Opponents of Mayor Bloomberg’s plan to build a waste transfer station near LaGuardia Airport are charging it could be a Bronx plane crash in the making.
And they’ve got Capt. Chesley “Sully” Sullenberger, who almost did crash, on their side.
Opponents fear no matter how many precautions are taken, the transfer station less than a half mile from the busy airport will draw birds that could be sucked into plane engines – as happened with U.S. Airways Flight 1549 which managed to land safely in the Hudson River.
Sullenberger has called on Gov. Cuomo to block permits for the waste station’s opening next year.
The hero pilot would likely have crashed in the Bronx if his craft had taken off from Runway 31, which carries flights directly over the borough, said Charles Hannon Jr. , an air traffic control supervisor with over 30 years experience.
“We fan out the departures, but regardless of where they come from, they’re over the Bronx,” he said. “Right now, what we have at LaGuardia is called ‘controlled chaos,’ believe it or not.”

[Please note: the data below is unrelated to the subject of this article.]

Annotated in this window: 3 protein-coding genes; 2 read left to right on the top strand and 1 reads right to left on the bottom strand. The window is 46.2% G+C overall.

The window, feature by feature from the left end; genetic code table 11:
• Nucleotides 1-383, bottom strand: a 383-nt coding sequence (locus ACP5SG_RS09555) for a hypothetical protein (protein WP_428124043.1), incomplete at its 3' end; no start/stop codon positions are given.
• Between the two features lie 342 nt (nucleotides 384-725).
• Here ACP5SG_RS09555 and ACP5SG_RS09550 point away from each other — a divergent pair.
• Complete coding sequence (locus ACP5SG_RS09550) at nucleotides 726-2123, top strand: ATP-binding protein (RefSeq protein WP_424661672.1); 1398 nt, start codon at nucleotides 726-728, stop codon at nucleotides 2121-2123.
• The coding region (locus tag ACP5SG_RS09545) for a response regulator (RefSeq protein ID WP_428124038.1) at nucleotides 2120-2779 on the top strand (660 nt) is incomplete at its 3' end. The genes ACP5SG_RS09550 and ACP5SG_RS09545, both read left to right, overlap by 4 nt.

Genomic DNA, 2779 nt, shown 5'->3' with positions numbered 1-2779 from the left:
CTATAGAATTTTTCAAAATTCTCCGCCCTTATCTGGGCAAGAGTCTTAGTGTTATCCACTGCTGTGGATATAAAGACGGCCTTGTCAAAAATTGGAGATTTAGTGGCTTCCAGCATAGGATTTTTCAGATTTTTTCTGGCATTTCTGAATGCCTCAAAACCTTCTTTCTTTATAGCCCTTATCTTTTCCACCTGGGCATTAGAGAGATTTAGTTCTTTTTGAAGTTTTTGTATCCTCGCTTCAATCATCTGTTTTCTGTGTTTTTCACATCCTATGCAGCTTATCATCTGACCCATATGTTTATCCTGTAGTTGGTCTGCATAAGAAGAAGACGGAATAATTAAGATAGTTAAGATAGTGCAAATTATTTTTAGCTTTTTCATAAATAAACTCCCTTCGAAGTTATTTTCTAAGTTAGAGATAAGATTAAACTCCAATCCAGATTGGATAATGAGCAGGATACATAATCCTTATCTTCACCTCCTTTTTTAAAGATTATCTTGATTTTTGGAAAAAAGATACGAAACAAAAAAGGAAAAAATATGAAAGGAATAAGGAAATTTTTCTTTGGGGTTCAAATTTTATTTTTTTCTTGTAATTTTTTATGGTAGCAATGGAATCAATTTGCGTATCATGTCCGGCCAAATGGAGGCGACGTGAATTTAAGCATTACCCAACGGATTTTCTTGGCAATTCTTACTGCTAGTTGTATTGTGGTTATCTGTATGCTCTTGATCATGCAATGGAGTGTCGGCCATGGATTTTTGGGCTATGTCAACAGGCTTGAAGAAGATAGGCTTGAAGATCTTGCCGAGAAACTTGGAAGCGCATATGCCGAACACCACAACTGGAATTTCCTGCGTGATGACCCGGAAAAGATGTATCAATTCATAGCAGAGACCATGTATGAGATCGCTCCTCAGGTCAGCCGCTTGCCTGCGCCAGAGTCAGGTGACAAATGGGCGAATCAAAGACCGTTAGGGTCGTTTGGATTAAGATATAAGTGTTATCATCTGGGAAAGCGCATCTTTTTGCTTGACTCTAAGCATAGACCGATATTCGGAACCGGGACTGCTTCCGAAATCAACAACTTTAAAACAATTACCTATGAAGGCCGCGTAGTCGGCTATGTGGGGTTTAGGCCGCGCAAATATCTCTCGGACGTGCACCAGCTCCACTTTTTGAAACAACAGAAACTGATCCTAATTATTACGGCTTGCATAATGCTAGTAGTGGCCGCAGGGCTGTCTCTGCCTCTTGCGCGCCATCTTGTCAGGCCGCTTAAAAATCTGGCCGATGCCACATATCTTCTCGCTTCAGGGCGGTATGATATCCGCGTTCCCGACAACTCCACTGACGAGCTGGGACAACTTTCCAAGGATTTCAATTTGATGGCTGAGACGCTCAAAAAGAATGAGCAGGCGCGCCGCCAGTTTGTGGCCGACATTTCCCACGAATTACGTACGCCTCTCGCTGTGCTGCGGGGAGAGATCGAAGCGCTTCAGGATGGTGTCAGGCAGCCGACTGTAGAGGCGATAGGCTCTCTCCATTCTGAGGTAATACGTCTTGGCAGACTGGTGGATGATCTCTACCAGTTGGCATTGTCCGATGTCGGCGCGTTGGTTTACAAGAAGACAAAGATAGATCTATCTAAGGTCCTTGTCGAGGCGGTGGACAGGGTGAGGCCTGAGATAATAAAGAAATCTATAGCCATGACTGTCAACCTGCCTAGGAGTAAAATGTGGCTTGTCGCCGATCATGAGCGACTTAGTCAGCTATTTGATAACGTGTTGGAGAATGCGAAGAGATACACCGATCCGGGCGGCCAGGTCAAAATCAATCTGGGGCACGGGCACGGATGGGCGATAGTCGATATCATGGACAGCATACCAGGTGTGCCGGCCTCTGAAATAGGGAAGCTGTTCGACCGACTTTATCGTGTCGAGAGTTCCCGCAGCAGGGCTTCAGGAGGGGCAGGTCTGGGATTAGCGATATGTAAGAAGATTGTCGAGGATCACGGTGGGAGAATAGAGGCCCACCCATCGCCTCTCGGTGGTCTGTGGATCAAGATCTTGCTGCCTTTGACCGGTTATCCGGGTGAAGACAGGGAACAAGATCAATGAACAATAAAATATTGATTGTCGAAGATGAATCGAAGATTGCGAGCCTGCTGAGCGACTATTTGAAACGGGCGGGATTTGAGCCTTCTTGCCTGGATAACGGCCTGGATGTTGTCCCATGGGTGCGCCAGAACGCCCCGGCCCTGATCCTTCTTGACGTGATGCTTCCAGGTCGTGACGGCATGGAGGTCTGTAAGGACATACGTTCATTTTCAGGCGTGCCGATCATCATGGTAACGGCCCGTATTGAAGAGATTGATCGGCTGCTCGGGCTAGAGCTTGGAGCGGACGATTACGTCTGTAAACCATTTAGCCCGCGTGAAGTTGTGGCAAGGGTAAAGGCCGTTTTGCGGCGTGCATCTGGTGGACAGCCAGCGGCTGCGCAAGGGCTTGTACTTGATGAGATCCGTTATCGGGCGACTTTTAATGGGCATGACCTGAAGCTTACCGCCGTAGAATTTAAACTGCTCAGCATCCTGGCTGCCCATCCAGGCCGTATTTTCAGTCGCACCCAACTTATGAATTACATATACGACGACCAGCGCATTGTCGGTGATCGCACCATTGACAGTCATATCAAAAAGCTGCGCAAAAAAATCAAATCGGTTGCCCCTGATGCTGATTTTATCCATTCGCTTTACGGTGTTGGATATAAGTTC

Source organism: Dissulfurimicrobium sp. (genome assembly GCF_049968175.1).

“We’re looking at it logically, “ said Hannon, “and the city, somehow they’re looking at it another way.”
Bloomberg believes the garbage transfer stations – equally spread around the boroughs – are the fairest and most environmentally sound way to get ride of the city’s 10,000 tons of daily household waste.
The city insists the Queens transfer station, the garbage trucks and barges will be safely sealed to avoid attracting seagulls and other scavenging birds.
A panel of federal and state experts found in 2010 that the North Shore Marine Transfer Station “is not inherently in conflict with safe operations at LaGuardia Airport” – but it would require a number of “bird-mitigation and deterrent efforts” such as anti-perching and ultrasound bird-alarm devices.
But local Councilman Jimmy Vacca, much of whose district has planes overhead, said “Never say never.”
“I think we need to be reassured these devices will prevent these birds from causing a disaster.”